PANAGIOTIS VERDES is the Greek inventor of the 6x6x6 , 7x7x7 , 8x8x8 and 9x9x9 Twisty Puzzles . He has also worked on new designs of every Twisty Puzzle from 2x2x2 to 11x11x11. INVENTIONS The V-Cube 6 in solved state The V-Cube 7 in solved state Prior to Verdes's invention, the 6x6x6 cube was thought to be impossible due to geometry constraints. Verdes's invention uses a completely different mechanism than the smaller Rubik's cubes; his mechanism is based on concentric, right-angle conical surfaces whose axes of rotation coincide with the semi-axes of the cube. The patents for the cubes were awarded in 2004, and mass-production began in 2008. Verdes's mechanism allows cubes of up to size 11x11x11, as larger cubes have geometrical constraints. REFERENCES * ^ A B C Slocum, Jerry (2009). The Cube: The Ultimate Guide to the World's Bestselling Puzzle. United States: Black Dog & Leventhal
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Cuboid
In geometry , a CUBOID is a convex polyhedron bounded by six quadrilateral faces, whose polyhedral graph is the same as that of a cube . While mathematical literature refers to any such polyhedron as a cuboid, other sources use "cuboid" to refer to a shape of this type in which each of the faces is a rectangle (and so each pair of adjacent faces meets in a right angle ); this more restrictive type of cuboid is also known as a RECTANGULAR CUBOID, RIGHT CUBOID, RECTANGULAR BOX, RECTANGULAR HEXAHEDRON , RIGHT RECTANGULAR PRISM, or RECTANGULAR PARALLELEPIPED . CONTENTS * 1 General cuboids * 2 Rectangular cuboid * 2.1 Nets * 3 See also * 4 References * 5 External links GENERAL CUBOIDSBy Euler\'s formula the numbers of faces F, of vertices V, and of edges E of any convex polyhedron are related by the formula F + V = E + 2. In the case of a cuboid this gives 6 + 8 = 12 + 2; that is, like a cube, a cuboid has 6 faces , 8 vertices , and 12 edges
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Truncated Icosahedron
In geometry , the TRUNCATED ICOSAHEDRON is an Archimedean solid
Archimedean solid
, one of 13 convex isogonal nonprismatic solids whose faces are two or more types of regular polygons . It has 12 regular pentagonal faces, 20 regular hexagonal faces, 60 vertices and 90 edges. It is the Goldberg polyhedron
Goldberg polyhedron
GPV(1,1) or {5+,3}1,1, containing pentagonal and hexagonal faces. This geometry is associated with footballs (soccer balls) typically patterned with white hexagons and black pentagons. Geodesic domes such as those whose architecture Buckminster Fuller
Buckminster Fuller
pioneered are often based on this structure. It also corresponds to the geometry of the fullerene C60 ("buckyball") molecule. It is used in the cell-transitive hyperbolic space-filling tessellation, the bitruncated order-5 dodecahedral honeycomb
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Pyramorphix
The PYRAMORPHIX (/ˌpɪrəˈmɔːrfɪks/ , often misspelt Pyramorphinx) is a tetrahedral puzzle similar to the Rubik\'s Cube . It has a total of 8 movable pieces to rearrange, compared to the 20 of the Rubik's Cube. Though it looks like a simpler version of the Pyraminx , it is an edge-turning puzzle with the mechanism identical to that of the Pocket Cube . CONTENTS * 1 Description * 2 Number of combinations * 3 Master Pyramorphix
Pyramorphix
* 3.1 Solutions * 3.2 Number of combinations * 4 See also * 5 References * 6 External links DESCRIPTIONAt first glance, the Pyramorphix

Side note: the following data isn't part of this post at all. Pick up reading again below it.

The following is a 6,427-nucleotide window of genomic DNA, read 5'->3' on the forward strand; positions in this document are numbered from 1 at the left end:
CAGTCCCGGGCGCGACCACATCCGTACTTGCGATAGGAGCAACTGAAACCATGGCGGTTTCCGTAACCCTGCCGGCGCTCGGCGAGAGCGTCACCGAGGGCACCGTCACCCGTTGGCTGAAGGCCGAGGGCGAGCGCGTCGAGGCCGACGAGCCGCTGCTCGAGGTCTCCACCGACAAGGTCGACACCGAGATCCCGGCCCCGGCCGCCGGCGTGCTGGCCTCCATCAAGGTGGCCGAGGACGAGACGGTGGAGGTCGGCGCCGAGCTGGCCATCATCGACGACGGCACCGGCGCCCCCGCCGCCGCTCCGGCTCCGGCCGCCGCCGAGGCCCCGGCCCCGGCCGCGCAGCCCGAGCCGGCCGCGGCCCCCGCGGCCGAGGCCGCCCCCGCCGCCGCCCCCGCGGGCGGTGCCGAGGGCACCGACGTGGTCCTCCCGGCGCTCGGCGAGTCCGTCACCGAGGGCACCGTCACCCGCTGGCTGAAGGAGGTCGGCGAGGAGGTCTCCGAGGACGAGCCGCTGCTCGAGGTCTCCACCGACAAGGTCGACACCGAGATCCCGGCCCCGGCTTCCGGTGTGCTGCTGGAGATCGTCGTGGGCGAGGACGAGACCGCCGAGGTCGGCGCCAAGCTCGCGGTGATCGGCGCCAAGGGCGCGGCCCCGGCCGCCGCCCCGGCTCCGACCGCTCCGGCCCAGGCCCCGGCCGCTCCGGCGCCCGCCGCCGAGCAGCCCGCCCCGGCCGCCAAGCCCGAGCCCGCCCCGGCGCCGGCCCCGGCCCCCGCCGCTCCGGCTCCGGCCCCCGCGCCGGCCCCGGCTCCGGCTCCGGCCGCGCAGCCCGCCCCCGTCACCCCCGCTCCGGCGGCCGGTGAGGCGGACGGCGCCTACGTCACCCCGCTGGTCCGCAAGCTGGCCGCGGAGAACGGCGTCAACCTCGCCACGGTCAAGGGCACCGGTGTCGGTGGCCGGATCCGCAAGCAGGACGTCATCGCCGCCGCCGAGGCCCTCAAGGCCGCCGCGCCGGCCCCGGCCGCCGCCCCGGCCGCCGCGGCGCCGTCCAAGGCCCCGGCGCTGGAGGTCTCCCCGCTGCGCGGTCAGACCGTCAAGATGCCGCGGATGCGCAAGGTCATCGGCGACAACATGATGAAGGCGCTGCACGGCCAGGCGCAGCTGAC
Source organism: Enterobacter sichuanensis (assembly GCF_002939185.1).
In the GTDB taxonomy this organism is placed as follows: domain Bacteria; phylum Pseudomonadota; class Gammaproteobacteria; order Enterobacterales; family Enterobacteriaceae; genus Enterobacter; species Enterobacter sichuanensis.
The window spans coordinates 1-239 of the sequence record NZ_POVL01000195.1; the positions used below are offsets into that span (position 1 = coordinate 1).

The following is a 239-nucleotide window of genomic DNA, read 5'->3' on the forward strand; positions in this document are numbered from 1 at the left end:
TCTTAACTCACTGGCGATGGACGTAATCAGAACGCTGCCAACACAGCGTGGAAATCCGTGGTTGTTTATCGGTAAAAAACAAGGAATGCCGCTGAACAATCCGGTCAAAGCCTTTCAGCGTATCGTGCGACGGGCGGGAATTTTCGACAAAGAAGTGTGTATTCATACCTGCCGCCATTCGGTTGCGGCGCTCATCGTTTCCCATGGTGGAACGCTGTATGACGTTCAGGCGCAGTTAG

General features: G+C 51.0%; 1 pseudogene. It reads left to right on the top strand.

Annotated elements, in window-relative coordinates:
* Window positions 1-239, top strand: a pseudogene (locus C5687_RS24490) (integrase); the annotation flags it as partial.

Pyramorphix
appears to be a trivial puzzle. It resembles the Pyraminx, and its appearance would suggest that only the four corners could be rotated
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BrainTwist
The HOBERMAN BRAINTWIST is a 3D mechanical puzzle designed and marketed by Chuck Hoberman 's company Hoberman Designs. The puzzle is in the same family as the Rubik\'s Cube and other puzzles that involve manipulating and scrambling colored face elements with the goal of returning them to their original order from a randomized state, commonly called twisty puzzles . This puzzle is unique in that in addition to solving one set of tetrahedral faces the puzzle can be flipped inside-out through an intermediate stellated shape to reveal another (dual) tetrahedron with a set of 4 different colored faces. The puzzle also has an alternate solution in which the apices are each a uniform color. CONTENTS * 1 Basic elements * 2 Manipulation * 3 Solutions * 4 External links BASIC ELEMENTSThe BrainTwist
BrainTwist
consists of 12 colored triangular elements each with a detent to aid in aligning the apices of the puzzle after rotating them
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Impossiball
The IMPOSSIBALL is a rounded icosahedral puzzle similar to the Rubik\'s Cube . It has a total of 20 movable pieces to rearrange, same as the Rubik's Cube, but all of the Impossiball's pieces are corners, like the Pocket Cube . CONTENTS * 1 History * 2 Description * 3 Solutions * 4 Number of combinations * 5 See also * 6 References * 7 External links HISTORYWilliam O. Gustafson applied for a patent for the Impossiball
Impossiball
design in 1981 and it was issued in 1984. Uwe Mèffert eventually bought the rights to some of the patents and continues to sell it in his puzzle shop under the Impossiball
Impossiball
moniker. DESCRIPTIONThe Impossiball
Impossiball
is made in the shape of an icosahedron that has been rounded out to a sphere, and has 20 pieces, all of them corners
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Pyraminx
The PYRAMINX (/ˈpɪrəmɪŋks/ ) is a regular tetrahedron puzzle in the style of Rubik\'s Cube . It was made and patented by Uwe Mèffert after the original 3 layered Rubik's Cube by Erno Rubik , and introduced by Tomy Toys of Japan (then the 3rd largest toy company in the world) in 1981. CONTENTS * 1 Description * 2 Optimal solutions * 3 Records * 4 Methods * 5 Variations * 6 See also * 7 References * 8 External links DESCRIPTION Pyraminx
Pyraminx
in the middle of a twist The Pyraminx